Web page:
Mella Harmon

Second Empire Revival Style Architecture in Nevada

The rise of France's Second Empire, established by Louis Napoleon III in 1852, became associated with an architectural style that first appeared in an extension of the Louvre at the beginning of the new emperor's reign in France. Whereas the Italianate style, from which Second Empire borrowed much of its massing and details, was part of the Picturesque movement, the Second Empire style was considered thoroughly modern. Its defining feature was the Mansard roof, generally pierced with dormers, named after seventeenth-century French architect Francois Mansart.

Reno: Twentieth-Century Divorce Capital

For more than half of the twentieth century, Reno was Nevada's sin city and the divorce capital of the world. Journalists and gossip columnists called it the "Great Divide," a destination for divorce seekers who wanted to take "the cure," get "Reno-vated," and according to legend, throw their wedding rings into the Truckee River from the Virginia Street "Bridge of Sighs." A 1934 article on Nevada's divorce law in Fortune Magazine offered this description of the town: "Reno lies in Nevada's western corner, ten miles from California.

Reno and Transportation in the West

From the beginning, transportation to and from the Truckee Meadows has been a significant theme in the history of Reno. The emigrant trails, stage roads, the Pony Express, and the railroad have all served to bring people and goods through the region. The transcontinental railroad, coming through the area in 1868, represented the most important event in the sputtering creation of Reno.

Reno and the African American Divorce Trade: Two Case Studies

From 1906 until the late 1960s, Reno, Nevada was known as the "Divorce Capital of the World." Before the modern age of no-fault divorce, legal dissolution of marriage could take years, or it was simply not allowed. Early in the twentieth century, a number of states competed for the nation's migratory divorce trade and the economic opportunities found in offering relatively quick divorces. Lenient divorce laws were usually centered on a residency requirement and allowable grounds for divorce.

Reno

When the first Euro-Americans passed through in the 1840s, Washoe and Paiute peoples inhabited the land along the Truckee River. In the late 1840s and 1850s, thousands of travelers on their way to the California gold fields would linger a few days in the Truckee Meadows to feed their animals on the native grasses before crossing the Sierra Nevada. The meadows, fed by the river, offered an oasis, but to travelers, the river was also an obstacle.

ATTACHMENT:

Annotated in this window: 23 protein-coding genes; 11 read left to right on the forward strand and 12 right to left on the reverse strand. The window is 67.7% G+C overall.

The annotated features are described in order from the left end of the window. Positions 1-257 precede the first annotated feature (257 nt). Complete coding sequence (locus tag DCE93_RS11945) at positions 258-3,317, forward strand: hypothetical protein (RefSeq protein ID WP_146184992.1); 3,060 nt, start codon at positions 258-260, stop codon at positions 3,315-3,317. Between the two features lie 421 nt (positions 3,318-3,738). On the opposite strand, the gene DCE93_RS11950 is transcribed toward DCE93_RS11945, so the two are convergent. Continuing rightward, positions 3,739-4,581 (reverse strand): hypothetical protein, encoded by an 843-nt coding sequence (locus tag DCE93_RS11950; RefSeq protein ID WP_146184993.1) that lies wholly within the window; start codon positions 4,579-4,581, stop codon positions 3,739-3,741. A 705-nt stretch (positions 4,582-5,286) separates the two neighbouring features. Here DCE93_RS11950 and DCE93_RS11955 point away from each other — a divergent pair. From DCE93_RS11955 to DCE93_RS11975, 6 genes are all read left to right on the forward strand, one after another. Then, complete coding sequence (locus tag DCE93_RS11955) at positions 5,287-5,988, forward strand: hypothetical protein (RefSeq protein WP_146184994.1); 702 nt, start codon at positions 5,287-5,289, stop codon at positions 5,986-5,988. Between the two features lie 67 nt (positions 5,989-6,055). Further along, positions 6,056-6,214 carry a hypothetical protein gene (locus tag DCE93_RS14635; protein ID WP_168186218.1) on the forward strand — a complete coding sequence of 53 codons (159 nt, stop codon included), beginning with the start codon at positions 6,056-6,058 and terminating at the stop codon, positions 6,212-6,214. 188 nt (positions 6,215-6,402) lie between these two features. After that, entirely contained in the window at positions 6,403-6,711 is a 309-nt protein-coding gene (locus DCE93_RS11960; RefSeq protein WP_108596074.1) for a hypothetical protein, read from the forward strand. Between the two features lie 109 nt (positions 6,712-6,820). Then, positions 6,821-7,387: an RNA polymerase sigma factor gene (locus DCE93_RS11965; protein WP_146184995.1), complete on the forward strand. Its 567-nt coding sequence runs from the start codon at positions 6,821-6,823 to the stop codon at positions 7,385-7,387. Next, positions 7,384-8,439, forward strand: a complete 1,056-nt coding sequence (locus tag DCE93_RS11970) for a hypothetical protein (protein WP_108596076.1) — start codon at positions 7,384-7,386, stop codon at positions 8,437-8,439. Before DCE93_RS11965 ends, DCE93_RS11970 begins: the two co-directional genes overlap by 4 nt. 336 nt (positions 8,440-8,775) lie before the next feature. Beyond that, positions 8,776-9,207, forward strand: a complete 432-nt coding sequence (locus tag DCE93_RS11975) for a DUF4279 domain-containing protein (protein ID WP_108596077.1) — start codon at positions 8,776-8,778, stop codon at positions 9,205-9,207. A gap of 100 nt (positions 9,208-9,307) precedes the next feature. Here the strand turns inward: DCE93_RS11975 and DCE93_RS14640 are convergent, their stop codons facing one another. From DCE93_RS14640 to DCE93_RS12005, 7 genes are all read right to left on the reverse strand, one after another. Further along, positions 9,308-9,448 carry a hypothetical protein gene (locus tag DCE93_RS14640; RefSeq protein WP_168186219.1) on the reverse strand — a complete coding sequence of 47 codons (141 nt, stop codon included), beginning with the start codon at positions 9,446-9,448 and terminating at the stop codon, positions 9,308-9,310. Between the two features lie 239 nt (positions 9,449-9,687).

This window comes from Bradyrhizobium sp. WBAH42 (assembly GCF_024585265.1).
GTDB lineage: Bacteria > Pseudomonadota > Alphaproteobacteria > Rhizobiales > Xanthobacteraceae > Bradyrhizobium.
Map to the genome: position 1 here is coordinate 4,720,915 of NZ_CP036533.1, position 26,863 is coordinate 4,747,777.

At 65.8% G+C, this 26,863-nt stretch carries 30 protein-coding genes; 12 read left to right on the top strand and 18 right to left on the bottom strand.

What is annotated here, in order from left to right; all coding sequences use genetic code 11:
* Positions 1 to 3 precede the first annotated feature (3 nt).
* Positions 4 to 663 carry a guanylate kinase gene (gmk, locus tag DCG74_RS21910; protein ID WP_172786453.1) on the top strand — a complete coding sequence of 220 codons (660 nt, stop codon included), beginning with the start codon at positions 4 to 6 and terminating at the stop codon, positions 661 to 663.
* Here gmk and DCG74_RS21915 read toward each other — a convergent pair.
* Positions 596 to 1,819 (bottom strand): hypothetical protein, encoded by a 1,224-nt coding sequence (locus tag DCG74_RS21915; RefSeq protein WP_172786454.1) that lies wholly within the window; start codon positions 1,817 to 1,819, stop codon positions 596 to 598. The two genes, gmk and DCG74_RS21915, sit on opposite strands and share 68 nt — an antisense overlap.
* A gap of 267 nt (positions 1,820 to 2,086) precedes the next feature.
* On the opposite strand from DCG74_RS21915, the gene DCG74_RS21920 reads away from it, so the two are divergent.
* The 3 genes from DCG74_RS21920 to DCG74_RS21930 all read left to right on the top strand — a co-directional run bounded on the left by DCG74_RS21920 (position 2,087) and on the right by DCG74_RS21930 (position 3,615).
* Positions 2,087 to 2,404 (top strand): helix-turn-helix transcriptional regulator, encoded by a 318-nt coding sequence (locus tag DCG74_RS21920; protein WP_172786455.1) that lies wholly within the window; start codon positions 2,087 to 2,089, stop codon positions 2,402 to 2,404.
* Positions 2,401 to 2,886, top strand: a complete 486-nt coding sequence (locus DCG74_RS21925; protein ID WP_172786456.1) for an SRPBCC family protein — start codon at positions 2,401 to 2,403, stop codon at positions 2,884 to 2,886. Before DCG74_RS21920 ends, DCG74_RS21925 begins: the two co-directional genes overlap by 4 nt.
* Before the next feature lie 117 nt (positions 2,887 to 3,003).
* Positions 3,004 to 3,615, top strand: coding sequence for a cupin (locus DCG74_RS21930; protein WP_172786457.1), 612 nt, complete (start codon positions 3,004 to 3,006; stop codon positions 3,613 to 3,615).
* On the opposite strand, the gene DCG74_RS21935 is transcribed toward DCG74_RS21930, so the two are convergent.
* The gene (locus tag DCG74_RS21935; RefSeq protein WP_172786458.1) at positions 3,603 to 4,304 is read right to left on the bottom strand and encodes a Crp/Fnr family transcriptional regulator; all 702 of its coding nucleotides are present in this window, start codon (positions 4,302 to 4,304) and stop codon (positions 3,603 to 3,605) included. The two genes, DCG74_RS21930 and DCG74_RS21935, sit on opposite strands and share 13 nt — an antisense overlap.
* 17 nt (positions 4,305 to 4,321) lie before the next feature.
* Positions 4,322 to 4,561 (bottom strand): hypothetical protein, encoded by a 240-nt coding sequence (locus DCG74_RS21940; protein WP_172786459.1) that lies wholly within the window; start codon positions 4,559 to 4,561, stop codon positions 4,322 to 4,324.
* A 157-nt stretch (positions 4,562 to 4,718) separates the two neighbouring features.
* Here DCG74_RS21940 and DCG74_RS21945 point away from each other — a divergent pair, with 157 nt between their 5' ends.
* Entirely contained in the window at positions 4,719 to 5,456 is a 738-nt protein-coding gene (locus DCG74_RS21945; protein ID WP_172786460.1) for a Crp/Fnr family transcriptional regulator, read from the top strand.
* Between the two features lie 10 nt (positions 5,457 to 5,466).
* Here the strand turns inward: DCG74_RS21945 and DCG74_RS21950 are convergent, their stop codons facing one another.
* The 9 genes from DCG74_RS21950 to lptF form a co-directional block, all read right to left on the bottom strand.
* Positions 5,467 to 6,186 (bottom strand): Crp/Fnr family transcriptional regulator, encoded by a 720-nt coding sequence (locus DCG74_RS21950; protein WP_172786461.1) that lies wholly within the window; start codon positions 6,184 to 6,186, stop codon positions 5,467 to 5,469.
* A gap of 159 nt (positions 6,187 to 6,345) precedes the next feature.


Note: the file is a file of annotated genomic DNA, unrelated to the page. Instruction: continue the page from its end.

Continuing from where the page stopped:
Neoclassical Style Architecture in Nevada

A revival of interest in classical models of architecture dates from the World's Columbian Exposition held in Chicago in 1893. The neoclassical style came into vogue during the last decade of the nineteenth century and retained its popularity through the first half of the twentieth century.

Italianate Style Architecture in Nevada

The Italianate style drew its inspiration from informal Italian villas. It began in England as part of the Picturesque movement, which was a reaction to the formal classical ideals in art and architecture. In America, the style was popularized by architectural pattern books.

Greek Revival Style Architecture in Nevada

In recognition of the legacy of democracy the United States inherited from the ancient world, classical architecture repeatedly became an inspiration for design in the American Republic. Architectural historians refer to one of the earliest phases of this borrowing as Greek Revival, with eighteenth-century roots and archaeological inspiration. The style was spread by carpenter's guides and pattern books, and its greatest popularity was between 1820 and 1860. Early settlers built Greek Revival houses throughout northern Nevada during the 1850s and 60s, and many survive.

Egyptian Revival Style Architecture in Nevada

Internationally, the first period of Egyptian Revival architecture sprang from Napoleon's Egyptian campaign of 1798-1799. During the early nineteenth century, there was widespread fascination with all things Egyptian. Motifs from that culture occasionally figured into building design, but the style remained an oddity until it fell out of fashion in the 1840s.

Carson City Mint

The Carson City Mint was one of only seven federal mints constructed in the United States. An 1863 Act of Congress established it as a branch mint, but the Civil War and congressional appropriations delayed its construction until 1867. Treasury Department architect A. B. Mullett designed the building. Workers completed the mint in 1869 and struck its first coin in 1870. In 1874, it was awarded full status as a United States Mint along with facilities in San Francisco and New Orleans under the administration of the original U.S. Mint in Philadelphia.

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